[erlang-questions] Stuff that breaks when you move it

andrew mmc andrewmmc@REDACTED
Wed Aug 5 04:26:13 CEST 2009

I have to agree there is not one solution.  Dependent on the application
there will be a balance of objectives, performance, portability, and
expertise required.  There is no point in going to tremendous effort to keep
it totally portable if all users have sufficient knowledge to perform
whatever tasks may be required.  Simply mandating a minimum level of
expertise removes constraints on portability and opens up opportunities in
other areas.
In the web server scenario that has been discussed, the objective is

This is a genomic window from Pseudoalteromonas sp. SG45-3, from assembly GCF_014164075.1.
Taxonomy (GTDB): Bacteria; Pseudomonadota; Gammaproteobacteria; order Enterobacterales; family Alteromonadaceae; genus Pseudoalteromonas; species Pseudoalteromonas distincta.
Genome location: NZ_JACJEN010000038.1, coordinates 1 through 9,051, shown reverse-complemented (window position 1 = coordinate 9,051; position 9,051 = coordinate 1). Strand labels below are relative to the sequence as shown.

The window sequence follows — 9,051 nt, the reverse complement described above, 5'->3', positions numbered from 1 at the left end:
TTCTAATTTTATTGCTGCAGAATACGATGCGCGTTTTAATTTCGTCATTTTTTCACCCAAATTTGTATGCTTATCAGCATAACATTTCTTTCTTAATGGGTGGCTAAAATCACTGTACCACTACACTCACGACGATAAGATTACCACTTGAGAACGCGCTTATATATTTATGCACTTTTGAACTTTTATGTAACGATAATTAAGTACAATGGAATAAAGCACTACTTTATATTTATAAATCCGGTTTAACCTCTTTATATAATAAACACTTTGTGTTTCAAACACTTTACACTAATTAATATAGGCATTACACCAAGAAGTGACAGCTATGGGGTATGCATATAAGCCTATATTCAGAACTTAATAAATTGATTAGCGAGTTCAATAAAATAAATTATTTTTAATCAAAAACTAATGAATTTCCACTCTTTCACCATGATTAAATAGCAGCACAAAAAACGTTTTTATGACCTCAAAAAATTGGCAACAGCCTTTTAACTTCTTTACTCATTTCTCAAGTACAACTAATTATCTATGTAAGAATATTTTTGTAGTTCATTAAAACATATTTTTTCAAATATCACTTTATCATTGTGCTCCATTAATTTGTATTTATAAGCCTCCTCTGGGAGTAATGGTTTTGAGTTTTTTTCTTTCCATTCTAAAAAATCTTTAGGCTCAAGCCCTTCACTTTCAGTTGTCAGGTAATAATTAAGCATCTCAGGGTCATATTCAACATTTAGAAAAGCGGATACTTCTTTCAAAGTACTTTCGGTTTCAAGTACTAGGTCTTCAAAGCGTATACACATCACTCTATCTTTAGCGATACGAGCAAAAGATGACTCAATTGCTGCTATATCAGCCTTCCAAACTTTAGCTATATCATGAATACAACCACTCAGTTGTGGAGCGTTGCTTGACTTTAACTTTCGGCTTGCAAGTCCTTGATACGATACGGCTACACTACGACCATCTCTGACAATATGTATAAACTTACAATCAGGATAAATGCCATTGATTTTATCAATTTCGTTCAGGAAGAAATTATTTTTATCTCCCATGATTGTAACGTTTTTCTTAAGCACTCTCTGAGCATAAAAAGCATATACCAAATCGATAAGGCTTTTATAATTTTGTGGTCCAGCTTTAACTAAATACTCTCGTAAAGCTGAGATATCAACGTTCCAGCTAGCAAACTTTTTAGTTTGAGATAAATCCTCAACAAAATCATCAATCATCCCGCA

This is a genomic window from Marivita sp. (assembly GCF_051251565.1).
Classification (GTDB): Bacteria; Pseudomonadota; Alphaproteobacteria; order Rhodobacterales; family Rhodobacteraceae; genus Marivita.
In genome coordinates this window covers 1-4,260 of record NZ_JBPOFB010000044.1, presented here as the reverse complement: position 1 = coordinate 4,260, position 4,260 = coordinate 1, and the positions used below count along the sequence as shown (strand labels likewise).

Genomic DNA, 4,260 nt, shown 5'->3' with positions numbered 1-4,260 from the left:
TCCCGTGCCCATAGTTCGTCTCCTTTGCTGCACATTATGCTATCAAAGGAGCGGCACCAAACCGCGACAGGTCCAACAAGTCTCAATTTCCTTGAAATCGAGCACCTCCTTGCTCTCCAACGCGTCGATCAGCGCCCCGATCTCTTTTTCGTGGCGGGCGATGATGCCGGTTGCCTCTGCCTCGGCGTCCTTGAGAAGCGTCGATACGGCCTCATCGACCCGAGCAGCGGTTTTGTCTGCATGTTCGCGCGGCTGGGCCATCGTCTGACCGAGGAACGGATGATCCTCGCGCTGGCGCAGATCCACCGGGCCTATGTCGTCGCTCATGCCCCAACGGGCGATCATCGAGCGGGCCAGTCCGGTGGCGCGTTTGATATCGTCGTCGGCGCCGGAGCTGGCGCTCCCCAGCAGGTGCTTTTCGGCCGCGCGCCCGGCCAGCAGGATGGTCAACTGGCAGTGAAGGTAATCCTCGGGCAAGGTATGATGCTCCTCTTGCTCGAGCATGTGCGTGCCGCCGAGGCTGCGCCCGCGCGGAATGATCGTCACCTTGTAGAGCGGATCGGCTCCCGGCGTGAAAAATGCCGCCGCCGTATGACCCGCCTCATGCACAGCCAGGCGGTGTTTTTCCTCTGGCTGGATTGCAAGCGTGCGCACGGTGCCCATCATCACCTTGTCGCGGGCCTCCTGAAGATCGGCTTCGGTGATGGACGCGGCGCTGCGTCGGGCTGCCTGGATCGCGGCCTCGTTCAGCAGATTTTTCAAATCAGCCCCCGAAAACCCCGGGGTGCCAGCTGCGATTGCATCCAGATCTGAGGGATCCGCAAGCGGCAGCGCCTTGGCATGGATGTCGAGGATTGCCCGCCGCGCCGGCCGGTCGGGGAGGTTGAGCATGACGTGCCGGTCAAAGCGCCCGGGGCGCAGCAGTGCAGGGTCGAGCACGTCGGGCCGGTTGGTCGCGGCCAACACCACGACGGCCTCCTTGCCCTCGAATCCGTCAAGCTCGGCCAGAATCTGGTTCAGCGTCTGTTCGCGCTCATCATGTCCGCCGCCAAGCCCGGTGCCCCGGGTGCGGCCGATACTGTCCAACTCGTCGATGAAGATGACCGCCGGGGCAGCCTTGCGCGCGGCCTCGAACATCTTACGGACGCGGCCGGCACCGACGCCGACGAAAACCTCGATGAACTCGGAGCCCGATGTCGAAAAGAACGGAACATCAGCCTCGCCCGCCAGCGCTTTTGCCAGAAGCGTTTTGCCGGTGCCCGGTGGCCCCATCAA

generally to have a dynamic, frequently changing website.  Moving a website
is trivial in most cases, but making it such that it cannot be broken (or
even striving to achieve that) is a great deal more effort than simply
educating a user on what they need to know in order to move it.  And on top
of it makes the original objective of the site being dynamic harder to

An example of these changing priorities is the web archive example given:
 it is not an example of how the structure of the web is broken, but an
indication of making a system design choice in order to achieve a particular
goal:  accept the loss of fidelity by not archiving the images, in order to
be able to archive the whole web.  If they had ensured fidelity, that goal
would not be feasible.

In reality every project has its own balance.

On Wed, Aug 5, 2009 at 3:57 AM, Richard O'Keefe <ok@REDACTED> wrote:

> What we have here is essentially the debate between
> static libraries and dynamically linked ones.
> To this day I remain hopping mad that Sun stopped